Mike Lane and son Dave Lane, right, in front of their family store Everett Vacuum with their popular sign and saying, “everything we sell sucks” on April 7, in Everett. (Olivia Vanni / The Herald)

Mike Lane and son Dave Lane, right, in front of their family store Everett Vacuum with their popular sign and saying, “everything we sell sucks” on April 7, in Everett. (Olivia Vanni / The Herald)

Suck it up — and shop it up — at Everett Vacuum

After 80 years on Broadway, the family-run store with the “Everything we sell sucks” sign moved to Hewitt Avenue.

EVERETT — Give that special someone a holiday present that sucks.

Everett Vacuum can fix you up.

What’s up with that?

The store has dozens of gleaming machines with voracious appetites for crumbs, dirt and dust.

Just as the sign says: “Everything we sell sucks.”

The store opened in 1944 in a small house at 2318 Broadway. The punny saying became its motto about four years ago, when the overhead sign led to global social media fame after going viral on TikTok, Funny Roos Comedy’s Facebook page and Barstool Sports. It was featured in this Herald column in April.

Locals got a laugh. That’s what mattered most. So the sign stayed up.

But it’s no longer a roadside attraction on Broadway. In November, the business moved to a retail building less than a mile away at 2415 Hewitt Ave.

Overhanging signs aren’t allowed at the new site, so a new flat banner with the “sucky” motto was made for the front window. You have to crane your neck to see it.

Everett Vacuum’s new Hewitt location displays their classic “Everything we sell sucks” motto on the front window. (Ryan Berry / The Herald)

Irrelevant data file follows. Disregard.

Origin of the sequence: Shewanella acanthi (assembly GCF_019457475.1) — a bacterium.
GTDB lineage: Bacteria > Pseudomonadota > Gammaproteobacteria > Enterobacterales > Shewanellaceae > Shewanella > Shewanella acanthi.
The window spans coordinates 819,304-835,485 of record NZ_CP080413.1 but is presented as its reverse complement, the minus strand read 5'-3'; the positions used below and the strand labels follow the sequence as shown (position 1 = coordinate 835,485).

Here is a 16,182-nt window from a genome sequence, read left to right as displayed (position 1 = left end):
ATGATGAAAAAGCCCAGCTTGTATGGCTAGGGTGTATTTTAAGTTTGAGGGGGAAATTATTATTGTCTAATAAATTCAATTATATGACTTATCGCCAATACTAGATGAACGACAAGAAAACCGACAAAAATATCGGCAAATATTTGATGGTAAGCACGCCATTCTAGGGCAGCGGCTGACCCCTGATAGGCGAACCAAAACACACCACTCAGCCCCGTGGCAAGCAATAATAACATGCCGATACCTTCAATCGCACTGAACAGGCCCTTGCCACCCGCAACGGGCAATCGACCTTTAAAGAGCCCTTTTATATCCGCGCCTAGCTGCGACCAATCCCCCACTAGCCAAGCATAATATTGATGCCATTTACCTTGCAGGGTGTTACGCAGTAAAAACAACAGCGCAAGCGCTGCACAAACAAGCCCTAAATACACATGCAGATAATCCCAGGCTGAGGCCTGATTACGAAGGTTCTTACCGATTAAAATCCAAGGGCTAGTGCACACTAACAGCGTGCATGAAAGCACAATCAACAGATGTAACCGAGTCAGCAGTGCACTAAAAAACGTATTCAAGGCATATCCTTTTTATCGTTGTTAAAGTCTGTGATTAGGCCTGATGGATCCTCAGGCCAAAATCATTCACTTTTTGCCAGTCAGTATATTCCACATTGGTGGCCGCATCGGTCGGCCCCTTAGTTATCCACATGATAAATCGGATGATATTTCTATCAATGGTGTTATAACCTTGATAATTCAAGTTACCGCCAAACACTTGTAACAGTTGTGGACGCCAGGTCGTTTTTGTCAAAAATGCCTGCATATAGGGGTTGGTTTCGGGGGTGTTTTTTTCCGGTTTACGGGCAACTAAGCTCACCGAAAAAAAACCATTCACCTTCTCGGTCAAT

Everett Vacuum’s new Hewitt location displays their classic “Everything we sell sucks” motto on the front window. (Ryan Berry / The Herald)

The showroom is three times larger than at the original store. Inside, you’ll find David Lane, 37, and his father, Mike, 61, the owners since 2011. Their dream had been to someday open a hobby shop with electric cars and trains.

Vacuums are their hobby instead.

Bag. Bagless. Cordless. Canister. Upright. Stick. Robot.

Oreck. Bissell. Miele. Hoover.

“We have parts for everything,” Lane said.

In these days of Amazon and big box stores, a vacuum shop might seem like a risky venture. But chain retailers don’t repair the machines they sell. Most homes have at least one cleaner, and many have two or three different grime-busters for carpet, wood and cars.

Someone’s got to fix them. Who are you gonna call?

Back in the day, there were door-to-door vacuum cleaner salesmen like Ted Hagen, who became so successful that he needed a storefront to sell the trade-ins. He moved his supply and family into the Broadway home and started Everett Vacuum in 1944.

Lane’s father-in-law Laurie Steinberg, a longtime worker at the shop, bought the store when Hagen’s son retired in the late 1990s. After Steinberg’s death, Lane bought the store with his dad, who was in the auto industry for 30 years.

David Lane moves things around Everett Vacuum’s new shop on Hewitt Avenue in Everett. (Olivia Vanni / The Herald)

David Lane moves things around Everett Vacuum’s new shop on Hewitt Avenue in Everett. (Olivia Vanni / The Herald)

Lane worked at a prosthetics company after serving in the Army. Those skills came in handy making the 6-foot bright red vacuum prop from wood and fiberglass that was a fixture on the sidewalk at the Broadway store and now stands on Hewitt.